Busy Bees

Rolling out the white floral “carpet,” my Mexican plum hosted Spring 2022’s opening ceremonies to welcome this year’s first Monarch butterfly in my yard.
Monarch butterfly Mexican plum tree
Other keynotes included a huge hummingbird moth that I spotted from a window. By the time I got outside, it was on its way, but Red Admiral butterflies and all kinds of bees fearlessly whirled around me.
Red Admiral butterfly and bee on flower
Earlier on March 3, the Austin City Council approved a resolution supporting the certification of Austin as an official Bee City USA affiliate. An initiative of the Xerces Society to bring communities together to sustain pollinators, Bee City USA provides online resources to help you attract pollinators.
Red Admiral butterfly and bee
The Xerces Society provides state-by-state lists of pollinator-friendly native plants.

Pretty much all year I’ve got something growing on to please the bees and other pollinators. Fall-blooming fragrant mistflower is a favorite for many, including this hover fly.
white mistflower hover fly
One of winter’s reliable food finds is the regular old dandelion.
dandelion seed head and flower
As kids, we delighted in whooshing away their silky, starry seed heads. And then, what happens? As adults, we are bound and determined to eradicate them with ferocity. Not only can we eat the leaves, its roots benefit the soil, and the cute yellow flowers feed those pollinators you want to attract!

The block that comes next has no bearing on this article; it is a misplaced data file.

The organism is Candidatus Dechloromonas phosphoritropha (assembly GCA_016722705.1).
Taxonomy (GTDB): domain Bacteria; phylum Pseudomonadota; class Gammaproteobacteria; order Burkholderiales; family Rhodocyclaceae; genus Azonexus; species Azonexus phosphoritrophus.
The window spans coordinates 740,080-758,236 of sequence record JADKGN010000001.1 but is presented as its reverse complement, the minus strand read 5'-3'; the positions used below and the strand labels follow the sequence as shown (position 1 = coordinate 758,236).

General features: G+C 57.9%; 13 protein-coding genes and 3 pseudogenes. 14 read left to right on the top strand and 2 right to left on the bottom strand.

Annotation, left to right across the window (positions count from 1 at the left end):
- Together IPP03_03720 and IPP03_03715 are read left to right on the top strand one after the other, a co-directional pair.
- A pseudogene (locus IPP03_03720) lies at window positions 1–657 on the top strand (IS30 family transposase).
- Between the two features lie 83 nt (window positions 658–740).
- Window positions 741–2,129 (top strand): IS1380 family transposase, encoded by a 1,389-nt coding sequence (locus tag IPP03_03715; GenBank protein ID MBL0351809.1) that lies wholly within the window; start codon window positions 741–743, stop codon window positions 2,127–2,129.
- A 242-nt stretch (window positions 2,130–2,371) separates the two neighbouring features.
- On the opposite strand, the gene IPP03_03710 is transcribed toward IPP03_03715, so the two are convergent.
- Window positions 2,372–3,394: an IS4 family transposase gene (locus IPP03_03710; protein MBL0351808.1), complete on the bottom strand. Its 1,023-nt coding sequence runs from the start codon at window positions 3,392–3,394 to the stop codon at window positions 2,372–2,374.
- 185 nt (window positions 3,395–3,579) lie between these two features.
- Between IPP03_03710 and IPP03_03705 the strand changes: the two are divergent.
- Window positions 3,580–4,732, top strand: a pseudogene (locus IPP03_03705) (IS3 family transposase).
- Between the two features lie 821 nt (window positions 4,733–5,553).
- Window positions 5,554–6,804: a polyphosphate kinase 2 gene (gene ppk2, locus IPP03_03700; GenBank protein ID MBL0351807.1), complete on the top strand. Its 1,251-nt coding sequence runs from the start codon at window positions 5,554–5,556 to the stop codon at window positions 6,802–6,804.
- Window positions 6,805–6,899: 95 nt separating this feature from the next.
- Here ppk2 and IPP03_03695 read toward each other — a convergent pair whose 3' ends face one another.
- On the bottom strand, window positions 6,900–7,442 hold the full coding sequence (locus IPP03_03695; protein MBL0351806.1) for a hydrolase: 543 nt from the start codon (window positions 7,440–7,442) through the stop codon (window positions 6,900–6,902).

Landscape architect Rachel Raise, one of the busy bees behind the Bee City initiative, joined CTG’s host John Hart Asher last fall to zoom in on plants designed for specific wildlife demographics, including bees. Get planting ideas from bluebonnets to sunflowers!
Rachel Raise
Leslie Uppinghouse, horticulturist with the Lady Bird Johnson Wildflower Center, showed us some of her easy-growing native plants for bees. By the way, the Wildflower Center’s Spring Native Plant Sale starts March 25!
Leslie Uppinghouse Lady Bird Johnson Wildflower Center
If you’ve got bunches of honeybees in your walls or swarms in your trees, find a bee rescue group in your community: there are many. They’ll be thrilled to give these valuable pollinators a new home to do their job.

Go behind the bee rescue scene on a new PBS series, Charlie Bee Company! Energetic (and delightful punster) New Braunfels beekeeper and bee wrangler Charlie Agar takes us along with him to save bees and sweeten teas across Central Texas. Check your local listings or stream now to share the stings and the glories, the philosophies and stories—and learn a lot about bees, too!
man in bee suit with bees
And, bee-lieve me, you don’t want to miss NATURE: My Garden of a Thousand Bees. Personable and witty wildlife photographer Martin Dohrn documents more than 60 species of bees (mostly wild, solitary bees) in his small urban British garden, his refuge during the pandemic.
text: Nature My Garden of a Thousand Bees background picture of man, camera, and bee
With one-of-a-kind lenses he forged on his kitchen table, Martin captures every minute life cycle detail, including bees laying their tiny eggs. Perhaps the most powerful observation is how his slightly wild flower-filled island stands out among a grid of streets and buildings—a refuge always for pollinators. Stream now.

Thanks for stopping by! “Bee” seeing you. . .Linda